The Ozeki sake brewery is one of the powerhouses of the sake industry, producing a wide range of memorable nihonshu. Founded in 1711 and based in Nada, the brewery has made a name for itself with several innovations, like the famous one cup sake produced during the 1964 Olympics in Japan.
That spirit of innovation can be felt throughout all the Ozeki products and a bottle I enjoyed tasting recently was Ozeki Hana Awaka. With an elegant, unexpected flavour profile, this sparkling sake has plenty going on.
Continue reading “Ozeki Hana Awaka Sparkling Sake Review: Fragrant, Flowery And Beats The Hell Out Of Prosecco” →
Having already provided a profile on Kuncho Shuzo Co. Ltd in a previous review of their fantastic Kaorucho Junmai, there’s not a lot to add about the ever-popular, Kyushu-based brewery here. That online references to their history and methods of production are minimal is perhaps best respected; especially if it allows their wonderful products to speak for themselves!
Instead, I wanted to say a few words on honjozo, the classification of the Kuncho brew I’ll be opening up today.
Continue reading “Guest Post: Kuncho Honzojo Review” →
Whilst Kuncho’s English language online presence is unfortunately minimal, it’s clear that they’re a highly respectable brewery, extremely proud of their underground water supply, and wholly committed to producing excellent quality ‘old-fashioned, unchanging taste’ sake. Housed in a beautifully grand, late-Genroku period (1688-1704) building in Hita city, in the Oita prefecture of Kyoshu island, Kuncho also operate a sake museum and shop.
Continue reading “Guest Post: Kuncho Junmai Review” →
In the sake world, daiginjo is a phrase that’s associated with high-quality craftsmanship. The same can be said for sake across all categories, yet daiginjo is often positioned at the top because of the high rice polishing rate that goes into its production. In the case of Bekkaku daiginjo, the association with exceptional sake is spot on.
Elegant, smooth and enchanting, the Bekkaku daiginjo is nihonshu fit for royalty.
Continue reading “Hinomaru Bekkaku Daiginjo Review: Nihonshu Fit For Royalty” →
Morikuni Shuzo are clearly a sake brewery that like to do things differently. In a world dominated largely by companies established hundreds of years ago and proudly narrating their rich histories on their websites, this small brewery (founded in 2005) has had to carve out its own quirks.
Continue reading “Guest Post: Hati Hati Junmai From Morikuni Sake Brewery Co. Ltd Review” →
When it comes to sake, ban ryu is an appropriate phrase to use, as it translates from Japanese to ‘a thousand ways.’ This sums up the many different paths to crafting nihonshu and the huge volume of styles that are waiting to be discovered and enjoyed.
Nigorizake (cloudy) sake is a distinctive style with a unique set of flavour profiles, due to how it’s produced. It’s sake with rice particles that have been left over from the filtration process.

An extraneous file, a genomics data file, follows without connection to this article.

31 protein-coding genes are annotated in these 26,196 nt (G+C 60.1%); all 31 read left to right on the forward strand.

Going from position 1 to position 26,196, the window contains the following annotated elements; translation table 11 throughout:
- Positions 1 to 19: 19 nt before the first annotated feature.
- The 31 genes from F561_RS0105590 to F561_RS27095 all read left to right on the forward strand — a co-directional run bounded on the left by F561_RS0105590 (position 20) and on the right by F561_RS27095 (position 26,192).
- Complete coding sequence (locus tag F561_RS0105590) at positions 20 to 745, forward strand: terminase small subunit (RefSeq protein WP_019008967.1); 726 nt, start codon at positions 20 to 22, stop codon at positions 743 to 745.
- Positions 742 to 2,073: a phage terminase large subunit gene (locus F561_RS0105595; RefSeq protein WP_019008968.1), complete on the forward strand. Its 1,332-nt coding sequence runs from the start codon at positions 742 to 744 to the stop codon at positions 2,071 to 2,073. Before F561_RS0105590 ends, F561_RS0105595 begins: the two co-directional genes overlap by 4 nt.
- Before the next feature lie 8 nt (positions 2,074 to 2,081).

Rather than pressing the sake out of the moromi (main fermentation mash) through a fine filter, nigori is crafted with a mesh filter, leaving behind some of the solids, giving nigori it’s cloudy appearance.
A great nigori that I tried recently was produced by the Kuncho brewery located in Oita prefecture. The flavours were unlike anything I’ve experienced in drink form before.
Continue reading “Kuncho Nigori Review: All The Best Qualities Of Afternoon Tea Poured Into A Glass” →
Craft beer’s monumental shake-up of traditional food and drink combos has seen IPAs, pilsners and stouts appear on the menus of diners for which such a move would have been unthinkable just ten years ago. Where some form of wine was previously the only ‘recommended pairing’ for just about any dish in just about any restaurant, suddenly a good quality beer from the likes of Cloudwater, Verdant or The Kernel is just as acceptable, and arguably more accessible and affordable for many.
Continue reading “Guest Post: Sui Sui Sui Junmai Ginjo By Morikuni Sake Brewery Co. Ltd Review” →
In the UK, sake is steadily becoming more well-known, thanks to the efforts of businesses like Kanpai Brewery, Moto and Tengu Sake. Another brand that is doing a great job of putting nihonshu in the spotlight is Sorakami, which offers a sake subscription club where you can receive bottles on a monthly basis.
Sorakami’s inventory is diverse and one of their most interesting offerings is the starter pack, containing three different styles of sake that are perfect for beginners and sake savants. They are the Dewazakura Oka Cherry Bouquet ginjo, Tedorigawa Chrysanthemum Meadow yamahai daiginjo and the Masumi Mirror Of Truth junmai.
Continue reading “Sorakami Sake Tasting Pack Review: Three Diverse Nihonshu That Are Perfect For Beginners” →
Whilst not quite as simple as pushing a fresh, floral and fruity junmai daigingo to the back of your cupboard and trying to forget it exists for the next five years, aged sake is indeed a real thing. Specially pre-aged nihonshu (known as koshu) makes up a tiny amount of total sake production and sales and as a result is hugely misunderstood, forgotten or ignored.
Continue reading “Guest Post: Hyakunen Mae Kimoto – Mansakuno Hana Junmai Koshu Review” →
When it comes to premium sake, the Dassai brand created by the Asahi-Shuzo brewery remains a constant powerhouse. Their junmai daiginjo range has captivated drinkers across the globe and I’ll add myself to that list of evangelists. The Dassai 23, 45 and 39 rank among my favourite nihonshu and it’s intriguing to see the kind of innovations that the Asahi brewery continues to champion.
Jordan Smithcroft also enjoys Dassai sake and he’s written up a great review of the epic sparkling Dassai 45 junmai daiginjo nigori.
Continue reading “Guest Post: Dassai Sparkling 45 Junmai Daiginjo Nigori Review” →